In February the Joint Administrators of PRML (Petroplus Refining and Marketing Limited [in administration]) announced that they had entered into an arrangement which allowed operations to continue at the Coryton refinery whilst various restructuring and sale options were explored. Since that date work has been ongoing to either sell the refinery as a going concern or to refinance its operations.
Regretfully, despite this extensive exercise over the past 4 months it has not yet been possible to find a solution which sees the refinery continue as a going concern. The current economic environment, the challenge of raising $1 billion (GBP625m) of funding for the refinery, including the $150m capital expenditure 'turnaround' project ultimately proved prohibitive in the face of an over supplied European refinery market for both buyers and investors.
Administrators on Monday met with staff and contractors on site to explain the position. The Administrators will now consult with both the trade union and the established staff representative group. Contractors will also be invited to a series of briefing meetings.
There are likely to be a substantial number of redundancies from within the 500 strong workforce over the next few months if operations are wound down. Contractors will be provided with further clarity on their position in the next few days. The Administrators have suspended all work connected with the refinery turnaround programme immediately.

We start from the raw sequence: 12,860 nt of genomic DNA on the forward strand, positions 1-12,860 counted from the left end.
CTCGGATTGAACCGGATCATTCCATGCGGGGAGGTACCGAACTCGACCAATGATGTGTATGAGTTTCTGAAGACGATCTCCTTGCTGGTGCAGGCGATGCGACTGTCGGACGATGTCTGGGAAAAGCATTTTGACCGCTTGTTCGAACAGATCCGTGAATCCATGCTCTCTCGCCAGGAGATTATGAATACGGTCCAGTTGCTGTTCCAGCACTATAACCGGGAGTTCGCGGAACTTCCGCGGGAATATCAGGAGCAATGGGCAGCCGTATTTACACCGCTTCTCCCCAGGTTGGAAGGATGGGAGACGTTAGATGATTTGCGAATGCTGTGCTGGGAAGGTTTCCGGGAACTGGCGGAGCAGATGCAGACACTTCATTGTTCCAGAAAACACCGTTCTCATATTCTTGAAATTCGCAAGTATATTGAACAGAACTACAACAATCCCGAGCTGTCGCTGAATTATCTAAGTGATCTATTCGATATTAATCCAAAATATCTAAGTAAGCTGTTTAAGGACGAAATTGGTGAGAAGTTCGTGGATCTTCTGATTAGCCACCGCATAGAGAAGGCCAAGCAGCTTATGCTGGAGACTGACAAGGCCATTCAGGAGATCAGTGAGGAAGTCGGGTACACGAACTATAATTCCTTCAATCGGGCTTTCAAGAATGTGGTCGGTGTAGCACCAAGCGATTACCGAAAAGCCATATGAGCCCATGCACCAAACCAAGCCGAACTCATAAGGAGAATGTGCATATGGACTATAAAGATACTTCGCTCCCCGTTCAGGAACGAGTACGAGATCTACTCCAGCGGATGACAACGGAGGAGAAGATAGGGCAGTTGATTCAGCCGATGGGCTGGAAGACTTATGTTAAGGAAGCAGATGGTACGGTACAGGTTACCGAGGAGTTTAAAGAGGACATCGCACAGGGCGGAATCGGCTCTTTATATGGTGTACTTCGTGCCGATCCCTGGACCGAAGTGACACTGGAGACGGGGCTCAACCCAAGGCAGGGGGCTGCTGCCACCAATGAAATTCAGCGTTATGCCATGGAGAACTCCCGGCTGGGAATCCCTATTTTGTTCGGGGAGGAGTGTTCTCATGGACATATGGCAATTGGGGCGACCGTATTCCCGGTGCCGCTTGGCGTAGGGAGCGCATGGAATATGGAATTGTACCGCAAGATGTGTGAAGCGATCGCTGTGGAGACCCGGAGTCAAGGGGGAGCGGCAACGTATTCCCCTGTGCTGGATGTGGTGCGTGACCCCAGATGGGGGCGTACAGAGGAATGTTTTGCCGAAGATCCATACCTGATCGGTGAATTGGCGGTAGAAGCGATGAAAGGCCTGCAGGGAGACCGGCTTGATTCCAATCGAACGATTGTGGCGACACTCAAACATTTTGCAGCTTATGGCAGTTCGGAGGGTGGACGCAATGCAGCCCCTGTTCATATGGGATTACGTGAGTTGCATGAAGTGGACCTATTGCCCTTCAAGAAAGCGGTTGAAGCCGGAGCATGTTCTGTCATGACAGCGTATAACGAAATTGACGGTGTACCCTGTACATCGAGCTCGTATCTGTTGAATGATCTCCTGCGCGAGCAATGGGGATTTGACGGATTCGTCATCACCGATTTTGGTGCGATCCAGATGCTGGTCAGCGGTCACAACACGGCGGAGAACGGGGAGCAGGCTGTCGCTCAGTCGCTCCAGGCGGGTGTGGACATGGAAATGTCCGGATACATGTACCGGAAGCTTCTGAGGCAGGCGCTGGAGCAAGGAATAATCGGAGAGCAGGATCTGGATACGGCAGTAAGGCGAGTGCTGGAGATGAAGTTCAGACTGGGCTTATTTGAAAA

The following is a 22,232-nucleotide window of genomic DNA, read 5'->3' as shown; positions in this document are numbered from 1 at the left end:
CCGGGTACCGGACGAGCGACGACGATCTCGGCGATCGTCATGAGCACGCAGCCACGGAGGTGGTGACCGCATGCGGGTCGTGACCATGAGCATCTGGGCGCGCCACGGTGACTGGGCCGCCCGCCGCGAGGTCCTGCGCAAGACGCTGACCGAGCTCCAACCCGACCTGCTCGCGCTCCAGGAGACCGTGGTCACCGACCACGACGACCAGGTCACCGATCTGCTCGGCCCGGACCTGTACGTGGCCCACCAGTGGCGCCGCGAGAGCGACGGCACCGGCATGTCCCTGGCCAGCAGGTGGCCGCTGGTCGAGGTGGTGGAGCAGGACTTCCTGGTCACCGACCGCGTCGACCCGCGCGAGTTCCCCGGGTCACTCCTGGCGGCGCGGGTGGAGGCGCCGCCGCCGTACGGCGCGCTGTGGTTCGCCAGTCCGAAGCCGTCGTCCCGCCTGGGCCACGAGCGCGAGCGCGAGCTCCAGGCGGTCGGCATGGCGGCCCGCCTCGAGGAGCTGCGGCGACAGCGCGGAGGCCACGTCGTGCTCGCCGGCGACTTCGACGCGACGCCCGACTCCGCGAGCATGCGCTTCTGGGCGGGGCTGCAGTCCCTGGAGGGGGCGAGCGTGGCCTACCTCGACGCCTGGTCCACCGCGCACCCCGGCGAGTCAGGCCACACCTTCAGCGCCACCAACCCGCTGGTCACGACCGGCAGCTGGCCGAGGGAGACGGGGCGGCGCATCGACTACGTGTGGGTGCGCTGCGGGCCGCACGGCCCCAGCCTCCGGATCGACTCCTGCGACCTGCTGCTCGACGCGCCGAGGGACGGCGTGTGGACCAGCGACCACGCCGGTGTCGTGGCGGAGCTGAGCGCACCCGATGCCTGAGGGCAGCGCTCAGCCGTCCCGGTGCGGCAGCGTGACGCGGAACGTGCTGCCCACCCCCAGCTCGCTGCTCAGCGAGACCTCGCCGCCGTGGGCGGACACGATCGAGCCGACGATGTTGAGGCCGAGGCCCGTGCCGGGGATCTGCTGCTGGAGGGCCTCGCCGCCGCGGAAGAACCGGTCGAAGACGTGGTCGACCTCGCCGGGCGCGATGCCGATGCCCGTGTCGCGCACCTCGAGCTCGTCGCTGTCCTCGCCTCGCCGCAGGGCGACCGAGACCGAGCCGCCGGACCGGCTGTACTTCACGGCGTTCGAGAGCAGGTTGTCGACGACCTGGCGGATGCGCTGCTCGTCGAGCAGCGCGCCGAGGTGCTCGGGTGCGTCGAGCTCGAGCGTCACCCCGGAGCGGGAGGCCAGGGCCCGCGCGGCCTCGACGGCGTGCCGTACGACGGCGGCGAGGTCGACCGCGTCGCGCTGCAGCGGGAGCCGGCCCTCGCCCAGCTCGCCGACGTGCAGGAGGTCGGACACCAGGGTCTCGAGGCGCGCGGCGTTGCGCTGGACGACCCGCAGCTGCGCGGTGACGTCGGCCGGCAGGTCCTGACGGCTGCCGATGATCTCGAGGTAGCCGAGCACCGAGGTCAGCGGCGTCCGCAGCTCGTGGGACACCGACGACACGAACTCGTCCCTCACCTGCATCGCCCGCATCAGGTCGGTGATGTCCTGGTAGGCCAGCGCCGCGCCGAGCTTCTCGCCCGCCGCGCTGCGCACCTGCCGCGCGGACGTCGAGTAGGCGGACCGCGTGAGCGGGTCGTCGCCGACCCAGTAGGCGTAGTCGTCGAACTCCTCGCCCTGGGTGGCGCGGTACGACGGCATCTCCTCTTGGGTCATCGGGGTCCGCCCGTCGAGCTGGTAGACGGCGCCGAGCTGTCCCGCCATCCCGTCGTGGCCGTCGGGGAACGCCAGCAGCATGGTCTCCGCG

There are likely to be a number of individuals impacted by this decision at both Swansea and Teesside.
Steven Pearson, Joint Administrator and partner with PwC, commented:
"Together with the PRML management and the PRML creditors' committee, we have worked tirelessly to explore all feasible options for the refinery. We have had contact with over 100 possible investors and purchasers. We have been unable to reach a deal to date.
"The current financing market is exceptionally difficult -- capital is short and expensive. Prospective investors in the refinery faced a significant capital expenditure need, as well as a fragile market for refined oil products. These factors have conspired against us in trying to structure a deal.
"I would like to thank the management, the employees, contractors, customers and suppliers for their support and solidarity during the past four months. Without their commitment we would not have been afforded the opportunity to continue the business and explore a going concern solution."
Any closure process is likely to take up to three months, during which time discussions regarding a possible sale will continue.
Since their appointment on 24 January 2012, the operations at Coryton have continued and some 20 million barrels of oil have been refined.